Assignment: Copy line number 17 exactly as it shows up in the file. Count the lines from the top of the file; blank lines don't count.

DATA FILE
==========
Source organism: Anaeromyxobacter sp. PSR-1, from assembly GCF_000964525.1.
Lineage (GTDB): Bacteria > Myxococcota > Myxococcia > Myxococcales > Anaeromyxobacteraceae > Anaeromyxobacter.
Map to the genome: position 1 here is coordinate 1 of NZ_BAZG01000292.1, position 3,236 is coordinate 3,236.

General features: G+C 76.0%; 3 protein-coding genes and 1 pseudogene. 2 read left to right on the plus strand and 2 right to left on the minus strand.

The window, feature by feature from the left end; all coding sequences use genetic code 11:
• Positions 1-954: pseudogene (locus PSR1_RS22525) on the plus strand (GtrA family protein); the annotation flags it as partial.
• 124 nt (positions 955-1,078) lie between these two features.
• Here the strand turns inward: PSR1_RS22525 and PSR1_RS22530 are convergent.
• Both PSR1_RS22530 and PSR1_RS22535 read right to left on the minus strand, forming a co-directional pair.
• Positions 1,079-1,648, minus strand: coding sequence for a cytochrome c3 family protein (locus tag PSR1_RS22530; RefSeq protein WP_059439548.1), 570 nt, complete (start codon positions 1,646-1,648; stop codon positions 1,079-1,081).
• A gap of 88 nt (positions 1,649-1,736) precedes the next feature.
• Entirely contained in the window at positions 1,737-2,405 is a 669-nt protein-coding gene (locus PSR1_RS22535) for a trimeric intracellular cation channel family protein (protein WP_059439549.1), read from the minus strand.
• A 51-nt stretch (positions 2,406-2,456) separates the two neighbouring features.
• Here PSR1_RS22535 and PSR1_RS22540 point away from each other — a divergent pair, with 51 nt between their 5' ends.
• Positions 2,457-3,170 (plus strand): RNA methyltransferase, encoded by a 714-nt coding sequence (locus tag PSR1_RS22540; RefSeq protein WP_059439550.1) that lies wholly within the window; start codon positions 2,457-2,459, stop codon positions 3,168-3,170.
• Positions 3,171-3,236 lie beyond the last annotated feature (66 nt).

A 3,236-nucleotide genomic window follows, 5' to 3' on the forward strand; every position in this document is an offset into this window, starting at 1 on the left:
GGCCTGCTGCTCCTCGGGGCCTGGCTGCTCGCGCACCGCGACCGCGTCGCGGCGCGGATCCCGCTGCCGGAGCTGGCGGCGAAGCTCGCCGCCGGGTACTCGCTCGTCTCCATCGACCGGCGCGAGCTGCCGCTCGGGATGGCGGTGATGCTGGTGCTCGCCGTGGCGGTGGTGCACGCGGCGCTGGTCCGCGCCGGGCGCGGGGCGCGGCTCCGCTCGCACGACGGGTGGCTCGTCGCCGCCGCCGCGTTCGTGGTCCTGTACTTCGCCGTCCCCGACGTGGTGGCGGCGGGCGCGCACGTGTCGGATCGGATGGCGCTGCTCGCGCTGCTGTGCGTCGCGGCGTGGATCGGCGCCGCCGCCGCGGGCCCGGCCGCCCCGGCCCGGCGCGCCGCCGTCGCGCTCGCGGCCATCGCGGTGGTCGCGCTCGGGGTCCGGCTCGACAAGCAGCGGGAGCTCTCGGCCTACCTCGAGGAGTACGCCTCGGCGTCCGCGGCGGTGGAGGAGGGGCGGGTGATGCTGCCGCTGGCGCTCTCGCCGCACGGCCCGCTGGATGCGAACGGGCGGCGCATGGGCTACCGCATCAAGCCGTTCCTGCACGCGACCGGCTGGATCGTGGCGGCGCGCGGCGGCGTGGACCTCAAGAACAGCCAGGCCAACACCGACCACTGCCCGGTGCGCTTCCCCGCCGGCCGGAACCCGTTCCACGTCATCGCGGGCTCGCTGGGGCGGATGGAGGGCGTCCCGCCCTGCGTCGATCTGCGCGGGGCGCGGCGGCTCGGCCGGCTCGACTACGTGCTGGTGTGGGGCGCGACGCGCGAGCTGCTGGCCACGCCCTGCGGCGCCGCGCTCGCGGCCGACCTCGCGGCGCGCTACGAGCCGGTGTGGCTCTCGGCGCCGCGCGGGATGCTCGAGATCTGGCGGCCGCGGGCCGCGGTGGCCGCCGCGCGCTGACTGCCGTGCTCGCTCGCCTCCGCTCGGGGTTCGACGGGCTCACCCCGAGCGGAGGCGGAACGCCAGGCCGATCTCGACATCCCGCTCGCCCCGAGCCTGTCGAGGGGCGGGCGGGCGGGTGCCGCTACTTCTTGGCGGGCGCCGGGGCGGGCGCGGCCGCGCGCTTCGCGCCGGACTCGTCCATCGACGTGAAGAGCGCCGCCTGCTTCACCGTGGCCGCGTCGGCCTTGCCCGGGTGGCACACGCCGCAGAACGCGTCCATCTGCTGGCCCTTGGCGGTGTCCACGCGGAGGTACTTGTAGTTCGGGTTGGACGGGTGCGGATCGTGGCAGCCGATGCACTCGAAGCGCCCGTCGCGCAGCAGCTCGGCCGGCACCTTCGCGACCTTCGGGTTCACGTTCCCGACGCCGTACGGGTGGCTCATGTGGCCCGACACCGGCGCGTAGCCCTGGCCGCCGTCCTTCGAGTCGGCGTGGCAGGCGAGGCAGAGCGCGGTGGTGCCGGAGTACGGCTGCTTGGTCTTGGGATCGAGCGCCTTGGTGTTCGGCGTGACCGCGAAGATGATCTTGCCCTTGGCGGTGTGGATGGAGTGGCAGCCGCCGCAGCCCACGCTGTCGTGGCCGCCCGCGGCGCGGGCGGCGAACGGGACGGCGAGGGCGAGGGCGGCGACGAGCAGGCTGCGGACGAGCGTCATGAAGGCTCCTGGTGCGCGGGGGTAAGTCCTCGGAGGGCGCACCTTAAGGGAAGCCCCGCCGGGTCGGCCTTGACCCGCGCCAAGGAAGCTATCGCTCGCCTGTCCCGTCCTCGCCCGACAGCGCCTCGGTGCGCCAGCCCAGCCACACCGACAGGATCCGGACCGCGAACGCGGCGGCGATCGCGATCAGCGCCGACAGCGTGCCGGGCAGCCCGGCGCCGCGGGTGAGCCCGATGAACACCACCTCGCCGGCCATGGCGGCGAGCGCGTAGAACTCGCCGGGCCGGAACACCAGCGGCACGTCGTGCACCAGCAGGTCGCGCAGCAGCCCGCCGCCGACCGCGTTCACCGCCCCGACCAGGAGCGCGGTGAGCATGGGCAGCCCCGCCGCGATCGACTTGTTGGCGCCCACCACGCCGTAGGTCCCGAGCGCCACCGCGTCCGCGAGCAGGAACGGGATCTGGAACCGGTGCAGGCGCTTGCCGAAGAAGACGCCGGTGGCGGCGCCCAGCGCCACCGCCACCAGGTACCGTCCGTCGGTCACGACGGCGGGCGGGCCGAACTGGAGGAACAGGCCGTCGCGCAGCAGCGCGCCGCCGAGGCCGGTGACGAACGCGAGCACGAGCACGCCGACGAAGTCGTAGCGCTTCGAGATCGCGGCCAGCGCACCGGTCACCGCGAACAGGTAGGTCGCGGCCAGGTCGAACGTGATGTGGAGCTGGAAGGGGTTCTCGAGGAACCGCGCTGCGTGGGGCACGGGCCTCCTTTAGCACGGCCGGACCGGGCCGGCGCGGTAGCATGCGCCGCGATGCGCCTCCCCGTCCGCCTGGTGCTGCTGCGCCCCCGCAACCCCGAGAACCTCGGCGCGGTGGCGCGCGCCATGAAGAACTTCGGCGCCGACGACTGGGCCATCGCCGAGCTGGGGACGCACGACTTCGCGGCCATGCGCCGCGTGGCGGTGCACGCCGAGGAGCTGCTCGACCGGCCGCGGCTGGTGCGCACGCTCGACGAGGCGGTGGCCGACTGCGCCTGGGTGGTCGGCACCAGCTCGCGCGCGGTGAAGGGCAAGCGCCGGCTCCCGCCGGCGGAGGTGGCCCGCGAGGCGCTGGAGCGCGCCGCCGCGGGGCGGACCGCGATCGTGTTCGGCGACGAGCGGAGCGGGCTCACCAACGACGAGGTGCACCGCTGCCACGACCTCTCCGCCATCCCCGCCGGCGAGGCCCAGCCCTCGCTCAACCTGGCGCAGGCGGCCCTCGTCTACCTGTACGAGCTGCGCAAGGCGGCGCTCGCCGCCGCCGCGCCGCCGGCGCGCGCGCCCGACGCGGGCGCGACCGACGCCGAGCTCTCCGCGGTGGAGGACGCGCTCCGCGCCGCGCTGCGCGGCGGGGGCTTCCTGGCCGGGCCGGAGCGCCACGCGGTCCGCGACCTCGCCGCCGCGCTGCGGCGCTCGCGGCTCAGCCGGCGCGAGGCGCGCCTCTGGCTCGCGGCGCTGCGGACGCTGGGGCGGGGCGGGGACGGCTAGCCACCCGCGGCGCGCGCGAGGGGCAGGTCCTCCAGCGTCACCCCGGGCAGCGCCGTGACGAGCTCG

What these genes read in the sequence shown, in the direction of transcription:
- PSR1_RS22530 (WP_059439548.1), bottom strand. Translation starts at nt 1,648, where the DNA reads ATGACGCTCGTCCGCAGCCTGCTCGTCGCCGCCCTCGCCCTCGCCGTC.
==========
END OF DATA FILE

A 3,236-nucleotide genomic window follows, 5' to 3' on the forward strand; every position in this document is an offset into this window, starting at 1 on the left: